• Difficulty urinating will occur. Some women feel no urge at all; others feel the urge but are unable to satisfy it. However it is essential that you empty your bladder within six to eight hours of delivery to avoid urinary tract infection, loss of muscle tone in the bladder from over-distension, and bleeding (because an overfull bladder can get in the way of your uterus as it attempts the normal postpartum contractions that staunch bleeding).
  • You may have haemorrhoids continued from pregnancy, or new from pushing. These are various veins in your ass that can be sore, itchy, bleed and generally make you feel your ass has turned inside out.
  • All-over achiness especially if you did a lot of pushing.
  • You may have swelling in your legs and feet. Reduce it by keeping your feet elevated when possible.
  • You may have bloodshot eyes from pushing.
  • Sweating and lots of it, particularly at night.
  • You can shower or take a bath as usual, but always use mild, unscented soap or just water when washing the perineum.
  • Bladder control may be practically non-existent in these first forty-eight hours or so, and decidedly dodgy for some time after. The cradle of muscles that supports your bladder and womb has been stretched by pregnancy and childbirth and it needs tightening up. Answer: do pelvic floor exercises (otherwise known as kegels).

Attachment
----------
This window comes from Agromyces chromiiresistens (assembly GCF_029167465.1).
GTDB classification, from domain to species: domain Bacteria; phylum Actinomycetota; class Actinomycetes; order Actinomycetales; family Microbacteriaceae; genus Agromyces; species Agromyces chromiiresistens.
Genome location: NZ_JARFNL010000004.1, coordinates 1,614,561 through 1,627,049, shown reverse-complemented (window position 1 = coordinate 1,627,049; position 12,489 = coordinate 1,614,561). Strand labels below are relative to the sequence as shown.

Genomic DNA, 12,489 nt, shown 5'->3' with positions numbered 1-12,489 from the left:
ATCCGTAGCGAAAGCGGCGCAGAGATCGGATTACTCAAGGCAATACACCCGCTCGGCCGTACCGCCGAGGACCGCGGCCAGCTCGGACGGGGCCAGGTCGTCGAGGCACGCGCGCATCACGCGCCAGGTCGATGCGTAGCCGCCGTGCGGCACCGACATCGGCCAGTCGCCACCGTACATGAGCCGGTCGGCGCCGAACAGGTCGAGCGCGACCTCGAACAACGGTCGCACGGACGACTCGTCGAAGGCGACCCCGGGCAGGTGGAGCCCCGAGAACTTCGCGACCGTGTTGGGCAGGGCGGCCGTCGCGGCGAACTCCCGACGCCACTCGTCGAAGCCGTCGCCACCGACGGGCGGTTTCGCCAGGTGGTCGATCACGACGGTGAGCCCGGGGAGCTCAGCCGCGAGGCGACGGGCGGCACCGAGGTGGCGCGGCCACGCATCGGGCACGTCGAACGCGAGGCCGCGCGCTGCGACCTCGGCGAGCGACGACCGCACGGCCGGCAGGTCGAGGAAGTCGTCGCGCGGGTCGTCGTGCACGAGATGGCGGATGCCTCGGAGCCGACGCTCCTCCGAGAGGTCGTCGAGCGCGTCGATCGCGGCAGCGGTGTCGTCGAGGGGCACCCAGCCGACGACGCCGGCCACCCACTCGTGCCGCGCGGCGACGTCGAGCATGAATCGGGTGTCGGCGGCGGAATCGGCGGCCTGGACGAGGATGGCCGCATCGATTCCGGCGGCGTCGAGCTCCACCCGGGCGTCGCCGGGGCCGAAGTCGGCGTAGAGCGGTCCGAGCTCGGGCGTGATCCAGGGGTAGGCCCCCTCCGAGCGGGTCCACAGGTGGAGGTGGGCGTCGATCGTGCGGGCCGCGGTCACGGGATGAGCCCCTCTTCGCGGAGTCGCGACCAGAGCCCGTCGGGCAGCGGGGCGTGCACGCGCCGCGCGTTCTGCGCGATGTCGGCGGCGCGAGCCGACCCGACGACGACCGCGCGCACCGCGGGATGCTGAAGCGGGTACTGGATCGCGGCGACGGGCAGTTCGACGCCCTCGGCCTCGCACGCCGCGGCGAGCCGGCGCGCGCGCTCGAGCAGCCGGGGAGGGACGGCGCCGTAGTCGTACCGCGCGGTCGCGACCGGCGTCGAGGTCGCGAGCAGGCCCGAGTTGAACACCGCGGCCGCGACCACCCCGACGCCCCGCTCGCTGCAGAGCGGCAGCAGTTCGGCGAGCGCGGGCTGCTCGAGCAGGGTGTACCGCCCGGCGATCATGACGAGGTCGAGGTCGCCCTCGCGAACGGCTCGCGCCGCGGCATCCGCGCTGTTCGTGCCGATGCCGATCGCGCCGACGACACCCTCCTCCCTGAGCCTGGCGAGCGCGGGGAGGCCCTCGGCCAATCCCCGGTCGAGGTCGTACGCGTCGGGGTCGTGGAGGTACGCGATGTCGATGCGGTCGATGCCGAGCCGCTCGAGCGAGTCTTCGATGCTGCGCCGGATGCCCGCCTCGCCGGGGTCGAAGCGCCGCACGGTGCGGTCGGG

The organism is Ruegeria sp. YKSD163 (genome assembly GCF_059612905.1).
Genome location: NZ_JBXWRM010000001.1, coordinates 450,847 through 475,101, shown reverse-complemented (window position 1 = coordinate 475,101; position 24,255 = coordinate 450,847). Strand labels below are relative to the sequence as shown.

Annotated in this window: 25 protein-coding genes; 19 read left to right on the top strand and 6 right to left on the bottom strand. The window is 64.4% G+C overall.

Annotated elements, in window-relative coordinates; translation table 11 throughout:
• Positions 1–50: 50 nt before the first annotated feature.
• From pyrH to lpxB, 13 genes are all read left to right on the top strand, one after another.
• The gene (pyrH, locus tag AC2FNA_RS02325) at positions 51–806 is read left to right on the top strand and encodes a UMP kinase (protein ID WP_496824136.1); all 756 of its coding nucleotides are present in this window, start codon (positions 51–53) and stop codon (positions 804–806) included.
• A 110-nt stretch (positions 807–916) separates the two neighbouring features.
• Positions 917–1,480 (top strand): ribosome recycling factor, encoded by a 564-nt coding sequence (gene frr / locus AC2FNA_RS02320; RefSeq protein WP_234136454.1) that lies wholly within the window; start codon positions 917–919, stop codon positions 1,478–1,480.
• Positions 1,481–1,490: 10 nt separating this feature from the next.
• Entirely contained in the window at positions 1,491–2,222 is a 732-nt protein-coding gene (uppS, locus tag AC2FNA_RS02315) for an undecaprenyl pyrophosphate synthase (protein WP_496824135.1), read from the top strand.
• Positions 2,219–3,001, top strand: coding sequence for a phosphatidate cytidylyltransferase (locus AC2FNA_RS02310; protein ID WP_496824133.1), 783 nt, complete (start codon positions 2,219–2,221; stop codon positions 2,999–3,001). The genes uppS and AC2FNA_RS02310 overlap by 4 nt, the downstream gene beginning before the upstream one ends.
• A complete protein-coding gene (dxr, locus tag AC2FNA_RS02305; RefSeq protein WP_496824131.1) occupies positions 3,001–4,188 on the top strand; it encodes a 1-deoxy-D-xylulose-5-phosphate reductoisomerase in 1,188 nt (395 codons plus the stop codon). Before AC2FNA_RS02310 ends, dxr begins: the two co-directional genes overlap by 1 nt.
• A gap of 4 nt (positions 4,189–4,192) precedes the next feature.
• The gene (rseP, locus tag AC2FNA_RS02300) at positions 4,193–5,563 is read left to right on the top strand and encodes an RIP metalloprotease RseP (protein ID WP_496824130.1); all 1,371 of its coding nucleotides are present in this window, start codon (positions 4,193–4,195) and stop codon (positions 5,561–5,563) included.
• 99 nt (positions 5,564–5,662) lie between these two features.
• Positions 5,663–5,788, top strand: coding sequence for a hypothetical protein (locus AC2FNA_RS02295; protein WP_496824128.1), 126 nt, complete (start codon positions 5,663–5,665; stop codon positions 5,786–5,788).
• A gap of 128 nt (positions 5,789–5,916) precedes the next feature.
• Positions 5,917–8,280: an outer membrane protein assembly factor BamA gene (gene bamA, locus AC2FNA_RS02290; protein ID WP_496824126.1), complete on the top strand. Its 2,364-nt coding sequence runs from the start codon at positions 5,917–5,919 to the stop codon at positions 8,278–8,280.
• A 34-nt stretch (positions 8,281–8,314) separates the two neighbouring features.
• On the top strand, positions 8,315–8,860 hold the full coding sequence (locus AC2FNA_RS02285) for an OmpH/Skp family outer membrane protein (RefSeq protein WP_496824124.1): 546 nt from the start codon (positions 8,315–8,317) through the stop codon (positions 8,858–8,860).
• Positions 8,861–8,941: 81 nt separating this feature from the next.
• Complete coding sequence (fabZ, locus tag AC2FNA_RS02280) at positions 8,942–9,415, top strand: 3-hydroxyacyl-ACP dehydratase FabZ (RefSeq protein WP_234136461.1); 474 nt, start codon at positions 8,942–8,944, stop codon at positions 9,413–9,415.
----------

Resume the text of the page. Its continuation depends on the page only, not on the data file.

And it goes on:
• Exercise: The pelvic floor muscles are the ones that you use when you want to urinate or defecate, and are the muscles you used to push your baby out if you had a vaginal birth. Strengthen the muscles by contracting the area around your vagina and anus. Hold it for 30 seconds. Do 8 contractions each time. Don’t worry if you cannot feel yourself doing them; the area will be numb at this early stage.